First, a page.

What is the programme?
The Generalized System of Preferences is the largest and oldest United States trade preference programme. The U.S. intended it to promote economic development by eliminating duties on some products it imports from the 120 countries designated as beneficiaries.
When was it introduced?
It was established by the Trade Act of 1974. According to the website of the U.S. Trade Representative, the GSP helps spur sustainable development in beneficiary countries by helping them increase and diversify their trade with the U.S. The U.S. also believes that moving GSP imports from the docks to U.S. consumers, farmers, and manufacturers supports tens of thousands of jobs in the U.S. The other benefit is that “GSP boosts American competitiveness by reducing the costs of imported inputs used by U.S. companies to manufacture goods in the United States.” The Trade Representative says the GSP is important to U.S. small businesses, many of which rely on the programmes’ duty savings to stay competitive.
Why is it important for India?
The Indian export industry may not feel the pinch of the GSP removal for India by the U.S. The loss for the industry amounts to about $190 million on exports of $5.6 billion falling under the GSP category. But specific sectors, such as gem and jewellery, leather and processed foods will lose the benefits of the programme. A producer may be able to bear 2-3% of the loss from the change, but not more. The loss, in export of some kinds of rice for example, may even exceed 10%. The landed price of goods from India has to be the same as it was before the GSP was removed. If not, consumers of those products in the U.S. would gravitate to producers that enjoy the GSP benefits and hence are able to offer lower prices. Obviously, it is difficult to get back a customer that a competitor takes away.
Why is India in the cross-hairs?
The U.S. conducts periodic reviews of the programme. The review for India, taken up last year, focussed on ‘whether it is meeting the eligibility criterion that requires a GSP beneficiary country to assure the U.S. that it will provide equitable and reasonable access to its market.’ The Trade Representative accepted two petitions asserting that India did not meet the criterion: one from the National Milk Producers Federation and the U.S. Dairy Export Council, and the other from the Advanced Medical Technology Association. India wants dairy products, which could form part of religious worship, certified that they were was only derived from animals that have not been fed food containing internal organs. Other exporters such as EU nations and New Zealand certify their products, but the U.S. has so far not done so. Second, India has recently placed a cap on the prices of medical devices, like stents, that impacts U.S. exports of such devices.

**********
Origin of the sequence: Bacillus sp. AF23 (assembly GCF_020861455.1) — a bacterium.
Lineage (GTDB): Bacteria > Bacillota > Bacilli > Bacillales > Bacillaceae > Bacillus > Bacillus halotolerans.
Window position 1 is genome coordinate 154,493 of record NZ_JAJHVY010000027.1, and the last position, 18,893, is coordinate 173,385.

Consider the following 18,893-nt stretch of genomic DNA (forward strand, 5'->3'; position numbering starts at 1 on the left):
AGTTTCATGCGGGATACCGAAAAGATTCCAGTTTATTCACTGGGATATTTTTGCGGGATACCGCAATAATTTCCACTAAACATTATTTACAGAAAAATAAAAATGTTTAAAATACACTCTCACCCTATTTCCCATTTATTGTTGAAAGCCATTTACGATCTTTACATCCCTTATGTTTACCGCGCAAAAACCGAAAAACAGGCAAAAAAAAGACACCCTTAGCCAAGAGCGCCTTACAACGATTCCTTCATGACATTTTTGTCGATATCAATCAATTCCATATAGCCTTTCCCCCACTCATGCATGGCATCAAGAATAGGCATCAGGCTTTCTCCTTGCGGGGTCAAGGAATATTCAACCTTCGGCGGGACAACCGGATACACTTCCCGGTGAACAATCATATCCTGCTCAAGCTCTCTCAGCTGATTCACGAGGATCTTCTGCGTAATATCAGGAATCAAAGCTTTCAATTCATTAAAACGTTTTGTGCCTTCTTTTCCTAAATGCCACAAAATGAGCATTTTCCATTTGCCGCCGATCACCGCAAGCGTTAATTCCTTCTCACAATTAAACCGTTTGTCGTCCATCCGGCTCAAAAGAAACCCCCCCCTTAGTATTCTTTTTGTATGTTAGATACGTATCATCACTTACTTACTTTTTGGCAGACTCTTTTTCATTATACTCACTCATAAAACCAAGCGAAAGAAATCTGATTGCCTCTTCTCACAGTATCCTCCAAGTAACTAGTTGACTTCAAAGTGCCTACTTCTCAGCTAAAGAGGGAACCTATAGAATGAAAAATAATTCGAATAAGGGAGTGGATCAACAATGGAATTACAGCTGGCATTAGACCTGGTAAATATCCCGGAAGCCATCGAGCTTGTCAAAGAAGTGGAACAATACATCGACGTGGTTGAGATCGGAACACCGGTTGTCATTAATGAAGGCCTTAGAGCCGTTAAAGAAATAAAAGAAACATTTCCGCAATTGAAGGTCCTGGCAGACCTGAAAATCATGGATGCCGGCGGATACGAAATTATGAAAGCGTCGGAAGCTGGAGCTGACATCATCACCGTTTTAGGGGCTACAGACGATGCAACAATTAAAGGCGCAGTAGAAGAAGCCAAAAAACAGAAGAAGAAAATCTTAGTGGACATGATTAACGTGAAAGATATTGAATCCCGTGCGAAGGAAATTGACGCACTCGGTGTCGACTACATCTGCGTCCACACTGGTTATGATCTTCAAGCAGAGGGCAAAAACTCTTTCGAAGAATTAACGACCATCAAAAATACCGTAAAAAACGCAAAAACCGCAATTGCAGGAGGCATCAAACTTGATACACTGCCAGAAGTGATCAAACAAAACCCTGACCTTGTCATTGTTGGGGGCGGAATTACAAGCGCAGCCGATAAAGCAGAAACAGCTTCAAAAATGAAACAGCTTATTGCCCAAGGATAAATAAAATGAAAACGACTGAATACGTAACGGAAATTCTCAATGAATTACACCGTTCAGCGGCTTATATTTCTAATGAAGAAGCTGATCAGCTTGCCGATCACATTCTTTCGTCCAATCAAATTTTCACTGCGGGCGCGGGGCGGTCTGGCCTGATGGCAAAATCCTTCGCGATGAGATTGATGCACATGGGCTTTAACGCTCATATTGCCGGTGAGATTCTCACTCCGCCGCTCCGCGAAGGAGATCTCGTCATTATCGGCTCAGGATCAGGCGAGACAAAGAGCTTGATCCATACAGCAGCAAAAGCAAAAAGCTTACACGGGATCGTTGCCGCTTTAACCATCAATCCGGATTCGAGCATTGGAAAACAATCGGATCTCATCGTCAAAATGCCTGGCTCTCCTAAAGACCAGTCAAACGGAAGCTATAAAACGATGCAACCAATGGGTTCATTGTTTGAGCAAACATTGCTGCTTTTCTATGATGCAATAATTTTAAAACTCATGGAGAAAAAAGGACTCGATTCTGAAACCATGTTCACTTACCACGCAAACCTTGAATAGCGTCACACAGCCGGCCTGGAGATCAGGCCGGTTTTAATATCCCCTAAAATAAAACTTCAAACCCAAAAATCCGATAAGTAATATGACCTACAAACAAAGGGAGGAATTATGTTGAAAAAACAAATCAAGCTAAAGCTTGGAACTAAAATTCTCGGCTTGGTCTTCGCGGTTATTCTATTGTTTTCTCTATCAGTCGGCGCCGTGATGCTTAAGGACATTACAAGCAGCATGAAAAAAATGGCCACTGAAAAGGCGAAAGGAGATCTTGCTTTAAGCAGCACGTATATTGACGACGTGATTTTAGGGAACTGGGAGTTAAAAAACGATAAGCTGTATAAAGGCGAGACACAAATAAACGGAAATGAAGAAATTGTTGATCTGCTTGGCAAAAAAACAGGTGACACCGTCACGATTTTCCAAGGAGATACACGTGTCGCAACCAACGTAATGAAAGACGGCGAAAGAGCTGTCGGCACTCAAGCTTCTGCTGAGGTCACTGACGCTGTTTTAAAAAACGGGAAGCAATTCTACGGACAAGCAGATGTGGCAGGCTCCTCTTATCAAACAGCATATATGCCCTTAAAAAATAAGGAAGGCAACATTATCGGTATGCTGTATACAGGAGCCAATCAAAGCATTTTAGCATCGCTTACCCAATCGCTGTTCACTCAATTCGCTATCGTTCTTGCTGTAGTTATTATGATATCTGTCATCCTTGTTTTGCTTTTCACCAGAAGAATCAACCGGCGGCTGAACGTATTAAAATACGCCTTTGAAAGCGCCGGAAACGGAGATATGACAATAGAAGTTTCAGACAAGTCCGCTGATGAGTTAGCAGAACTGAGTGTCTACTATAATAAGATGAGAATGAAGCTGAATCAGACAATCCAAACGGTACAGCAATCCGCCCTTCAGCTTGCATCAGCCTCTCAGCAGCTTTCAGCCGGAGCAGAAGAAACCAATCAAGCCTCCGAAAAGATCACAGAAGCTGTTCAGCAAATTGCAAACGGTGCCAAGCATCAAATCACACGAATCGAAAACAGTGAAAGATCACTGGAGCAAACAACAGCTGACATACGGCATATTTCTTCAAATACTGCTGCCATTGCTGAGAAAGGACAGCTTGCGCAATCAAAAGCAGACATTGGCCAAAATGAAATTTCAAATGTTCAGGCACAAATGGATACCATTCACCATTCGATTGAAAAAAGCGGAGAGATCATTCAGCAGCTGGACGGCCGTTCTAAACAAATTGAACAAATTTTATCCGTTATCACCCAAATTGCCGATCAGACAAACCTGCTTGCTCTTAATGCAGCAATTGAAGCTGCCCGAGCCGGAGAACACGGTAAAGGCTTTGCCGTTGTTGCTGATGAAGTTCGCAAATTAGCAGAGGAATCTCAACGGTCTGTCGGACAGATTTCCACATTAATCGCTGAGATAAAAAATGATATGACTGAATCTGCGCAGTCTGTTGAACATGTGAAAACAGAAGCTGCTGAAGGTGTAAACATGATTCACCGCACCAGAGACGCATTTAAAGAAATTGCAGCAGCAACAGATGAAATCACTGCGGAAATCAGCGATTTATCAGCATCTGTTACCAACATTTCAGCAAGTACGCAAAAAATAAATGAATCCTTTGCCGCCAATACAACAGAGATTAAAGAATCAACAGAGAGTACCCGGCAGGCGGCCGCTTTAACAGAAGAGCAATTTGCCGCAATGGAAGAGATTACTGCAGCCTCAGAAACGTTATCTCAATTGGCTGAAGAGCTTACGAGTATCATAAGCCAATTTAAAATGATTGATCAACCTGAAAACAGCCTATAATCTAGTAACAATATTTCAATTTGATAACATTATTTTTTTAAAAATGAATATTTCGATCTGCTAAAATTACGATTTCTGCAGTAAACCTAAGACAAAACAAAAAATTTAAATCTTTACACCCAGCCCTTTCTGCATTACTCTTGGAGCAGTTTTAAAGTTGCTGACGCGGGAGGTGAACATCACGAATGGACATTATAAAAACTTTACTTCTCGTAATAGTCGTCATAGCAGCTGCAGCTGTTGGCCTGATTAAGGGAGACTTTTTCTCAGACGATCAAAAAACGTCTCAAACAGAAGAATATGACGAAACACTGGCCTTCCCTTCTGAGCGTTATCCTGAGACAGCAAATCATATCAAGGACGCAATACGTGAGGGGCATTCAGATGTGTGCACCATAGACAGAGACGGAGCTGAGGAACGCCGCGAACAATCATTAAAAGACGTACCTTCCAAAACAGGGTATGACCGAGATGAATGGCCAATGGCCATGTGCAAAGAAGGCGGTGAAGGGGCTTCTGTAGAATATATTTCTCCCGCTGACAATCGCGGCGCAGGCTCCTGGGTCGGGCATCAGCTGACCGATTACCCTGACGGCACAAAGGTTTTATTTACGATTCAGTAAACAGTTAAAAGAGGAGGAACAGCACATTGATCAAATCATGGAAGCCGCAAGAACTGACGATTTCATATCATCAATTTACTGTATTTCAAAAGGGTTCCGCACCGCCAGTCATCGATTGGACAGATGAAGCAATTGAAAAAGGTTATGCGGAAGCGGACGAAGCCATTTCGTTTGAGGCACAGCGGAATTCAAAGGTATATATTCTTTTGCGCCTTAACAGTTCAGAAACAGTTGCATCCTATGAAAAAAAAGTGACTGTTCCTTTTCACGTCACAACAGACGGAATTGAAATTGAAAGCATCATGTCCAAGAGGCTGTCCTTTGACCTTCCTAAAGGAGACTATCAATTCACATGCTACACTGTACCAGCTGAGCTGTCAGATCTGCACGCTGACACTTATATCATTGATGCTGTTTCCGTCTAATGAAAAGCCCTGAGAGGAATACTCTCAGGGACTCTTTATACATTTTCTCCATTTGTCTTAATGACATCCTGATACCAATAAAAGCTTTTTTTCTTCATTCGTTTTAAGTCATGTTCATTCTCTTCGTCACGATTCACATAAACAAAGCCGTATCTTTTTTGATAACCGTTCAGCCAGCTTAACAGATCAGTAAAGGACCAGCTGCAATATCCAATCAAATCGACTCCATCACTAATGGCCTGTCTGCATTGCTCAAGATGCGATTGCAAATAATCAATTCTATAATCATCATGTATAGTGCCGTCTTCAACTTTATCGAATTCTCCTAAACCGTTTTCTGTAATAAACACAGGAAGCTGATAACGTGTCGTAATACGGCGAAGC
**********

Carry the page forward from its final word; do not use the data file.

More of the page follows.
What can the Indian government do?
The government must offer fiscal help to the affected sectors. But the obvious question is: what can India do if it has to be compliant with World Trade Organisation rules that protect all its members equally from undue sops given to exporters? A wry answer is that if the U.S. is not playing by WTO rules, other countries too need to be able to protect their industries. But it is possible to offer some breather to producers suffering losses from the GSP removal, even while being WTO-compliant. The Centre could consider refund of taxes for goods not under GST. Use of electricity or petrol in the manufacture of such goods but for which an input credit is not available could qualify here. Helping such sectors would also protect jobs; especially when job creation is at a low.